INDYCAR Voices: Jeff Olson

The second installment of the Ten Best of 2019 continues with a typing dog, a delicate balance and some fast rookies. Let the countdown continue:

7. Social Media

Have you met Norman Pagenaud? If you follow his human on Twitter, you have. Norman is the Jack Russell Terrier fur son of Simon Pagenaud and Hailey McDermott. His dad’s Twitter account has nearly 77,000 followers. Norman’s account has 3,200 followers. Not bad for a dog.

Norman is so popular, his likeness is on the Baby Borg presented to his dad for winning the Indianapolis 500 in May:

He doesn’t have thumbs, as he has duly noted, but apparently Norman can type. He also is testament that IndyCar drivers (and their pets) are quite clever on social media. Norman’s dad took his tweets to another level this season, posing in costumes, in cornfields and fishing on the Mississippi River (while wearing his helmet and firesuit, of course).

He’s not alone. Will Power is delightfully Will Powerish with his random videos. Scott Dixon’s “A Lap with Scott” is essential viewing. And if you’re not following Alexander Rossi and the exploits of his car (#babygirl), you haven’t reached your daily allotment of LOLs.

Norman Pagenaud

This ability to connect with fans digitally didn’t exist 10 years ago. It draws people into racing in a unique and personal way. It could be used rather blandly -- breaking news and sponsor mentions and such -- but IndyCar drivers have turned it into an art form. And they owe it all to James Hinchcliffe, who started it as the mayor of Hinchtown.

6. Balance among teams and manufacturers

The most significant news story of 2019 broke in late July. Another story with nearly equal implications dropped two weeks later. First was news that Rossi, the most sought-after free agent in the paddock, was remaining with Andretti Autosport. Second was news that Arrow Schmidt Peterson Motorsports was partnering with McLaren and moving from Honda to Chevrolet in 2020.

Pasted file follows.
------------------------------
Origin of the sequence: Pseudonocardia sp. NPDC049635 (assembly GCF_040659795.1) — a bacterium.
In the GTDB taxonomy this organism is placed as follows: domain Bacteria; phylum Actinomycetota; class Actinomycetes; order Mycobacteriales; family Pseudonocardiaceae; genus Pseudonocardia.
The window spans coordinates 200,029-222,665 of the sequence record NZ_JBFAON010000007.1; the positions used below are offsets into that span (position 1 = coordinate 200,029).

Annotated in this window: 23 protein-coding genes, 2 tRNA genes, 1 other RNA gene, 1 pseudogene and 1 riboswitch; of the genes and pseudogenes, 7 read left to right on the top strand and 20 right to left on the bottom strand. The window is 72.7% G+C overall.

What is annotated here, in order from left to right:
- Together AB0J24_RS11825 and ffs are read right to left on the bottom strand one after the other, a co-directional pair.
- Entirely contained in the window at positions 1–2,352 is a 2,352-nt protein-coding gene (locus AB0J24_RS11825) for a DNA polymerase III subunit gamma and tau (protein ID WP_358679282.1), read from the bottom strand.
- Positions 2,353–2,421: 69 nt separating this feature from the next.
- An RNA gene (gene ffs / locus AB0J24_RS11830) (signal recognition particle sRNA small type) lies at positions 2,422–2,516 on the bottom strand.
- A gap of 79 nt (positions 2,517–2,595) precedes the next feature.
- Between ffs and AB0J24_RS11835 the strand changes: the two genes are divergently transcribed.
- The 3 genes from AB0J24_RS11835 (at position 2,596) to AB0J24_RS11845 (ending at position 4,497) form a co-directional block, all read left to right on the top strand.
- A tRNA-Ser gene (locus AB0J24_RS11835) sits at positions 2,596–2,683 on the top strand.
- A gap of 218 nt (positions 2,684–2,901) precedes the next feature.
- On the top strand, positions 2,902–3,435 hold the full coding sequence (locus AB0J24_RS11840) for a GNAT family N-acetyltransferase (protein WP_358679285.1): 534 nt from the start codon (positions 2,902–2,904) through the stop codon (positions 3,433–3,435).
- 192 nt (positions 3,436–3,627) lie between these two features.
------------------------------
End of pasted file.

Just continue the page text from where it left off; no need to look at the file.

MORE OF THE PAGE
The ongoing, ever-fragile balance between the series’ two engine manufacturers is crucial to the success of the series. This year, Chevy took nine of the 17 races. Over the past three seasons, the score is Honda 26, Chevy 25. That’s not only remarkable, it’s essential to continued growth.

Consider the difficulty -- and simultaneous ease -- of the decision Sam Schmidt and Ric Peterson faced when leaving longtime associate Honda for a groundbreaking partnership on the other side.

“When (Honda isn’t) winning, they do everything possible to win, so we wanted to stay in that camp,” Schmidt said during the August announcement. “When you draw the line down the center of the paper and you put your pros and cons on each side, that was definitely a big negative to doing this deal. On the other side of the page, there were so many positives that it really was a no-brainer.”

5. Rookies

If you haven’t seen replays of Felix Rosenqvist’s in-car cam from the Laguna Seca finale, click below and marvel. Angry Felix is the best Felix. Upset by being penalized in qualifying the day before, he tore through the field with fierce and precise skill, going from 14th to fifth to clinch rookie of the year honors.

Read (and Watch) More: Felix Rosenqvist

While he was securing the award for top newcomer, another rookie, Colton Herta, was winning the race, his second victory of the season. Combined, the four rookies of 2019 -- Rosenqvist, Herta, Santino Ferrucci and Marcus Ericsson -- led more than 16 percent of the total laps, recorded five podium finishes and won four poles.

This isn’t just an unusually good rookie class. It’s a landscape-altering class. It elevates the series as an international destination while reiterating the importance of the Road to Indy program. It’s likely that more than one of the four is a future champion and/or Indy 500 winner. That’s a positive development.

Tuesday: The final installment of the Ten Best concludes with the top racers of the year, the series’ unique connection with the past, a look at television and an inspiring soul.